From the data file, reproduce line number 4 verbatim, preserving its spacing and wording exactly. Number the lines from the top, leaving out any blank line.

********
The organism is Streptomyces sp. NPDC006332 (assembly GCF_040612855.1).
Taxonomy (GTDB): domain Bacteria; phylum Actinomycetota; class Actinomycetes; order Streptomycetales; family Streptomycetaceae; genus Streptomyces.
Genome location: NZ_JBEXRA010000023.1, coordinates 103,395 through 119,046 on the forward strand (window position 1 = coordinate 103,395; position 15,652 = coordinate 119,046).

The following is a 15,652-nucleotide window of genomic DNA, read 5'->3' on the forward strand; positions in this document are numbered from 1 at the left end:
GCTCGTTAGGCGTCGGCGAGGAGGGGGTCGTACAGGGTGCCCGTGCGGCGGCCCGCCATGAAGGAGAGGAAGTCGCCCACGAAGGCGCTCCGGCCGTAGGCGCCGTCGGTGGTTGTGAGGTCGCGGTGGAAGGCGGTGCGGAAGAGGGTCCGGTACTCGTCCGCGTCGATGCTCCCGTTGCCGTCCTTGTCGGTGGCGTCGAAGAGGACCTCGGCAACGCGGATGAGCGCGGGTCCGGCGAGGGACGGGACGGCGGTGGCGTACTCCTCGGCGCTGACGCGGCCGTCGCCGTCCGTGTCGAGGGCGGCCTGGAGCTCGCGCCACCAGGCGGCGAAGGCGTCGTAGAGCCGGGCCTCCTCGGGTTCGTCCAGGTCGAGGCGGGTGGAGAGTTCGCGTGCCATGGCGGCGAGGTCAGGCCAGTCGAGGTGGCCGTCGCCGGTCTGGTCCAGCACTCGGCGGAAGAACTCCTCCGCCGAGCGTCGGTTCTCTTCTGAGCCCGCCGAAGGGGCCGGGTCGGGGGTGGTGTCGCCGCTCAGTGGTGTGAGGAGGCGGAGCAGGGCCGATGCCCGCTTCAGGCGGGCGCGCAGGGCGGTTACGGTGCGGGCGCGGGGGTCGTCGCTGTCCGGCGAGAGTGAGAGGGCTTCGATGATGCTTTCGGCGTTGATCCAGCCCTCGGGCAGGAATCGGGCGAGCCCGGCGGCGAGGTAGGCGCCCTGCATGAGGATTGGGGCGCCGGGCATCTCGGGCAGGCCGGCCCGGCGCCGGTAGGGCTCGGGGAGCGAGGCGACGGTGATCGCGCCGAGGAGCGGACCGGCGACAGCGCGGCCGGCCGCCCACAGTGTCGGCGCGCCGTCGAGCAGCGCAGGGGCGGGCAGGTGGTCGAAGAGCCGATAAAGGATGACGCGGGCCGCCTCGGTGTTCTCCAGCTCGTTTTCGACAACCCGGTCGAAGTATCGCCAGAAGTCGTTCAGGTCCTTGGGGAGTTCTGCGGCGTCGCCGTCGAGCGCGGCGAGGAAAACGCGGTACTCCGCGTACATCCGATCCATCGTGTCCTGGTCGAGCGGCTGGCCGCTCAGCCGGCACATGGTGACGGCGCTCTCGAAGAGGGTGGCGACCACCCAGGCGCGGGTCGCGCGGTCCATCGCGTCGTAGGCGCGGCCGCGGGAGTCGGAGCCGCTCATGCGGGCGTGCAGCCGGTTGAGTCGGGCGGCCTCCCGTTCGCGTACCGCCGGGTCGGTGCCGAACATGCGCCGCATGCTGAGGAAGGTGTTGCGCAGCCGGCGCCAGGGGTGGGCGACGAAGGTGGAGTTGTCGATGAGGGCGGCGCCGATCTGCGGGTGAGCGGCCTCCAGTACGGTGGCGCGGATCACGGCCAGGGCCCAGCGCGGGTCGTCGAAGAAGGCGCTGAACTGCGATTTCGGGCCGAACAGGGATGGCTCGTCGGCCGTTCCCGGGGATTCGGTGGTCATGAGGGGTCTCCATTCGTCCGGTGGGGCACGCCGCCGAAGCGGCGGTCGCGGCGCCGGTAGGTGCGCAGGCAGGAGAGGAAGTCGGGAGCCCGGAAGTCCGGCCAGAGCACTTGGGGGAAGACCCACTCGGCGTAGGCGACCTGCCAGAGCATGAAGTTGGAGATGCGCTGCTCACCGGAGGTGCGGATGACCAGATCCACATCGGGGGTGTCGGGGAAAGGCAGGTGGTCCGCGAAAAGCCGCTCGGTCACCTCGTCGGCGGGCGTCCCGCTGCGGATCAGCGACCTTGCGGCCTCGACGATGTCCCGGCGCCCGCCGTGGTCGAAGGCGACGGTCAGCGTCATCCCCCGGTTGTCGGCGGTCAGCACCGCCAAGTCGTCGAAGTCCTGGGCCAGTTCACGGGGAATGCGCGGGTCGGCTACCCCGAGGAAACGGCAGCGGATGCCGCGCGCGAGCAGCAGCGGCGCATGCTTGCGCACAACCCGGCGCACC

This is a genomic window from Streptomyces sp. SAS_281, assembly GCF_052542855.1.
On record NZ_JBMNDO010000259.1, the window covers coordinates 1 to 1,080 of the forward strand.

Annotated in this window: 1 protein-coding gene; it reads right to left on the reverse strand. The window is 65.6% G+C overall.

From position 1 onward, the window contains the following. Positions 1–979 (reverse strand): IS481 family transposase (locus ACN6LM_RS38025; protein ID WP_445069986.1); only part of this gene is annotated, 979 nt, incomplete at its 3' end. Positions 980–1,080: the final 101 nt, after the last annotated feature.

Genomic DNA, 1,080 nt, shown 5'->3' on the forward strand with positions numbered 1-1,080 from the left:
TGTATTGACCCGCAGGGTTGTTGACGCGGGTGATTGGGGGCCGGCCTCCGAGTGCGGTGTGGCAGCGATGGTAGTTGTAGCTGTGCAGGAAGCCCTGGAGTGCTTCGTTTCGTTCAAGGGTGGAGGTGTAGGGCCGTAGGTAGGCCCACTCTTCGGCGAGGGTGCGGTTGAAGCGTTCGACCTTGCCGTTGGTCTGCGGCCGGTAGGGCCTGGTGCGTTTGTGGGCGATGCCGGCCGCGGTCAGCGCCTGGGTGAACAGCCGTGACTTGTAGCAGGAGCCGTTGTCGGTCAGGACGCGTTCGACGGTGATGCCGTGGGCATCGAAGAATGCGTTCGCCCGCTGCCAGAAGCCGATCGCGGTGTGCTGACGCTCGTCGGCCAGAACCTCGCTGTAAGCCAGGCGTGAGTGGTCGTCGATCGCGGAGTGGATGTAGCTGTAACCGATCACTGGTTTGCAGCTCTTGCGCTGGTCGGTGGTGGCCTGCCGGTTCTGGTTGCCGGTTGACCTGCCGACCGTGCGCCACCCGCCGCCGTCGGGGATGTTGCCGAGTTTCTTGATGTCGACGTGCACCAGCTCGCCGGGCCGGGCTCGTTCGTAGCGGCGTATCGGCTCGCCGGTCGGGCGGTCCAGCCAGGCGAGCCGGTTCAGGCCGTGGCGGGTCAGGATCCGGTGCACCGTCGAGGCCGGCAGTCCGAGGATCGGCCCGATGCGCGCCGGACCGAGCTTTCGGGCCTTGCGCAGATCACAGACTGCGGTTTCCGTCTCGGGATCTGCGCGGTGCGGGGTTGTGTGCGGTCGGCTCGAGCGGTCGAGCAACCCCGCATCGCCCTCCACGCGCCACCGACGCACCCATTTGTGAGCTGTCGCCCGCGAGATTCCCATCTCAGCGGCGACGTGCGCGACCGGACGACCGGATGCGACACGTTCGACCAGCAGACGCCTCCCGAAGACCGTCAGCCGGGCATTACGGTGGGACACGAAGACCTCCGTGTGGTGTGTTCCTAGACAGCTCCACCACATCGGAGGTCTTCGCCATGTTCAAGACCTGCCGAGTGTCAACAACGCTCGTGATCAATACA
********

The following is a 15,652-nucleotide window of genomic DNA, read 5'->3' on the forward strand; positions in this document are numbered from 1 at the left end: